Fig. 5: Effects of steroids on T lymphocytes.
figure5

A Sex steroids decrease the expression of Dll in cortical thymic epithelial cells (cTEC), which results increase thymopoiesis. Dihydrotestosterone (DHT) increases the expression of AIRE in medullary thymic epithelial cells and assists in negative selection of T cells, on the other hand estrogens exhibit opposite effect by decreasing AIRE transcription. CD11c+ cortical dendritic cells play a crucial role in clonal deletion of activated caspase. B In presence of steroids DCs fail to prime T helper cells toward Th1. C CD28 signaling protects single positive T cells from glucocorticoid-induced apoptosis. This event exclusively occurs in later stage of thymocyte maturation. B7-1 (CD80) and B7-2 (CD86) are the ligands of CD28 are expressed in the corticomedullary region and medullary region of thymus where only single positive T cells are observed. CD28 signaling is crucial to maintain sustained expression of antiapoptotic molecule Bcl-XL and downregulate the expression of pro-apoptotic molecule Bak via calmodulin and phosphatidylinositol 3 kinase (PI3K)-dependent pathway D Glucocorticoid-bound glucocorticoids receptor (GC/GR) induces glucocorticoid-induced leucine zipper (GILZ), which in turn induce FoxP3 expression, and thereby promoted peripheral Treg (pTreg) differentiation. (Figure created with BioRender.com).

Steroid regulation of T lymphocyte function

Interactions between an APC and naïve helper T cell results the differentiation of T helper cells and induction of adaptive immunity. Upon TCR activation and stimulation with lineage-determining cytokines, T helper cells differentiate into one of several lineages of T helper (Th) cells such as Th1, Th2, Th17. These differentiated T helper cells are characterized by their characteristic cytokine expression [85]. Glucocorticoids inhibit the proliferation of antigen-specific Th1 and Th2 clones and downregulate antigen-induced cytokine genes (e.g., IL-4, IL-13, and IFN-γ) expression in concentration-dependent manner. Dexamethasone also impedes antigen-induced pro-inflammatory cytokine (IL-4, IL-5, IL-13, IFN-γ) gene expression in peripheral blood mononuclear cells [86]. Dexamethasone suppresses Th1 cellular immunity by selectively impeding IL-12-induced Stat4 phosphorylation and thus suppressing IFN regulatory factor-1 promoter activity in Th1 cells [87]. GATA3 is a key transcription factor involved in Th2 humoral immune responses. Glucocorticoids inhibit the expression of GATA3 as well as cAMP‐induced PKA/p38 MAPK GATA3 phosphorylation [87, 88]. T-bet transcription factor influences the phenotype of Th1 cells and controls the expression of the potent inflammatory cytokine IFN‐γ. Glucocorticoids inhibit transcriptional activity of T-bet [89]. Sex steroids also regulate the function of T helper cells [90,91,92]. In contrast to the glucocorticoids, estrogens promote INF-γ expression in Th1 cells [92,93,94]. Estrogen-activated ER binds to the Ifng promoter [93, 95], and enhance the expression of transcription factor T-bet [94, 96]. However, estrogen-mediated response can be context-dependent. It can skew the immune response from Th1 to Th2 type [97,98,99]. The effects of estrogens on Th17 cells depend on the experimental model, leading to enhancement [100, 101] or decrease of effectiveness of these cells [102, 103]. Steroid hormones primarily suppress CD8+ T-cell function [104]. The activity of splenic cytotoxic T lymphocytes gets suppressed distinctly after pre-incubation with several glucocorticoids (in sub-nanomolar concentration) for several hours [104]. However, the mechanism of action, particularly how glucocorticoids effect directly on CD8+ cytotoxic T-cell function is surprisingly limited and still unclear. The present understanding is that the glucocorticoids activated GR trans-repress AP-1 and NF-κB transcription factors. However, recent studies raised the possibility that besides actively repressing pro-inflammatory gene expression, they may also promote suppression via transactivation of immune-suppressive genes [105]. The recent addition to this end is that the glucocorticoids may also upregulate inhibitory receptor expression in CD8+ T cells [16, 106]. It would be interesting to see how local T-cell-mediated steroidogenesis regulates T-cell-mediated adaptive immunity in different immunological contexts, in an autocrine and paracrine manner, particularly where Th2 cells are involved. All the previously observed suppressive effects of steroids on T cells speculate that local steroidogenesis may involve in the resolution (active termination) of immunity once T cells are done with their functional role.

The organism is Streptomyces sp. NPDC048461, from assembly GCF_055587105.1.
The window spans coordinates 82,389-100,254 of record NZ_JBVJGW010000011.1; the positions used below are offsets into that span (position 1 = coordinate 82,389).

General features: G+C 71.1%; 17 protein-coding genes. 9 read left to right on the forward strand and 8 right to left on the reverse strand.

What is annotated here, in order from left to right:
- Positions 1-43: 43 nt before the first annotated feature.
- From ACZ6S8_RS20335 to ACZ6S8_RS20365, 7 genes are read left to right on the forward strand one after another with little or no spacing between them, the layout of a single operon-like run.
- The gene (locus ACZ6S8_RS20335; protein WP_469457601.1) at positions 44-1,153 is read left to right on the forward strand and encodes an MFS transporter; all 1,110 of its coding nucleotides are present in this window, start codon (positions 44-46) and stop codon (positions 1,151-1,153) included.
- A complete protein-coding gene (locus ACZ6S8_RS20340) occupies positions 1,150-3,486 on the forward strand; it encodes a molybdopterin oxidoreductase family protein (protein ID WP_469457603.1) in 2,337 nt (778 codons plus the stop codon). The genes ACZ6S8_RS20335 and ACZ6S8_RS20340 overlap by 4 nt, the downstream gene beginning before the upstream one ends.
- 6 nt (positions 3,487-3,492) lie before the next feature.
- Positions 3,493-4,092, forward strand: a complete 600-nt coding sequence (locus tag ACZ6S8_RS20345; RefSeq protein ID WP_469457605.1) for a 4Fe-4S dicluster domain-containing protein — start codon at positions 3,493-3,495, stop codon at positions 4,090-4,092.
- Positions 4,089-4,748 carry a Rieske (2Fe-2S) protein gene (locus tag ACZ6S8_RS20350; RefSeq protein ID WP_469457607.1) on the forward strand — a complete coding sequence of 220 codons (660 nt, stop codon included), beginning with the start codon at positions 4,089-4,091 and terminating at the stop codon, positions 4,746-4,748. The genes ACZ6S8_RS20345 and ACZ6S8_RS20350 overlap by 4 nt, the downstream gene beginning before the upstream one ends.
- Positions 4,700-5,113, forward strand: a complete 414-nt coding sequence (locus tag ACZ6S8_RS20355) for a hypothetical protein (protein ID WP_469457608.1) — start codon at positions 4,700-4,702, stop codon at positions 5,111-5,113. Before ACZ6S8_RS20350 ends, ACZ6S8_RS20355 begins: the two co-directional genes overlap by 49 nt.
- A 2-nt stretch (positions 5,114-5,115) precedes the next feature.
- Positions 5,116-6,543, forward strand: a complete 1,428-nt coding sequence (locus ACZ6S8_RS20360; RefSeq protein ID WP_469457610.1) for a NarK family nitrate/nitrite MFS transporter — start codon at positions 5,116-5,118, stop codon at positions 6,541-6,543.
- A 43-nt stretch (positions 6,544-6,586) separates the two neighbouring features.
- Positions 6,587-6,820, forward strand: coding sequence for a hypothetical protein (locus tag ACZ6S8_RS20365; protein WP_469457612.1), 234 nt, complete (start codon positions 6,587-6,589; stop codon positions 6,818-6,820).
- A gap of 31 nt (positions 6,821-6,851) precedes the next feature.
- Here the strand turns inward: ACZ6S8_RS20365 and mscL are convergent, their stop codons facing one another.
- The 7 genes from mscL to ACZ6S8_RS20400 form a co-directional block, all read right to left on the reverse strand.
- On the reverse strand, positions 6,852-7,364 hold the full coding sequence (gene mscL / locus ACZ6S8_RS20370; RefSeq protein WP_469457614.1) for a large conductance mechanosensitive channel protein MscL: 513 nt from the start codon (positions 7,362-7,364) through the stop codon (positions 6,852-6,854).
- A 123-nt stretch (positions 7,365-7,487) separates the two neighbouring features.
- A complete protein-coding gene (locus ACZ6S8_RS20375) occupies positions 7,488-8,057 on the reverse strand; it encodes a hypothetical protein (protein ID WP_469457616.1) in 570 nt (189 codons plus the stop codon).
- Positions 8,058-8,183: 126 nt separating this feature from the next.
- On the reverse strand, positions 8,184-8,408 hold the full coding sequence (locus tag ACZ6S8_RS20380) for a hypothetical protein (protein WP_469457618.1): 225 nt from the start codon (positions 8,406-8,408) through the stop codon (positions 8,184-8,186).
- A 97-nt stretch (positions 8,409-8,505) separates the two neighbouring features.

Steroid regulation of Treg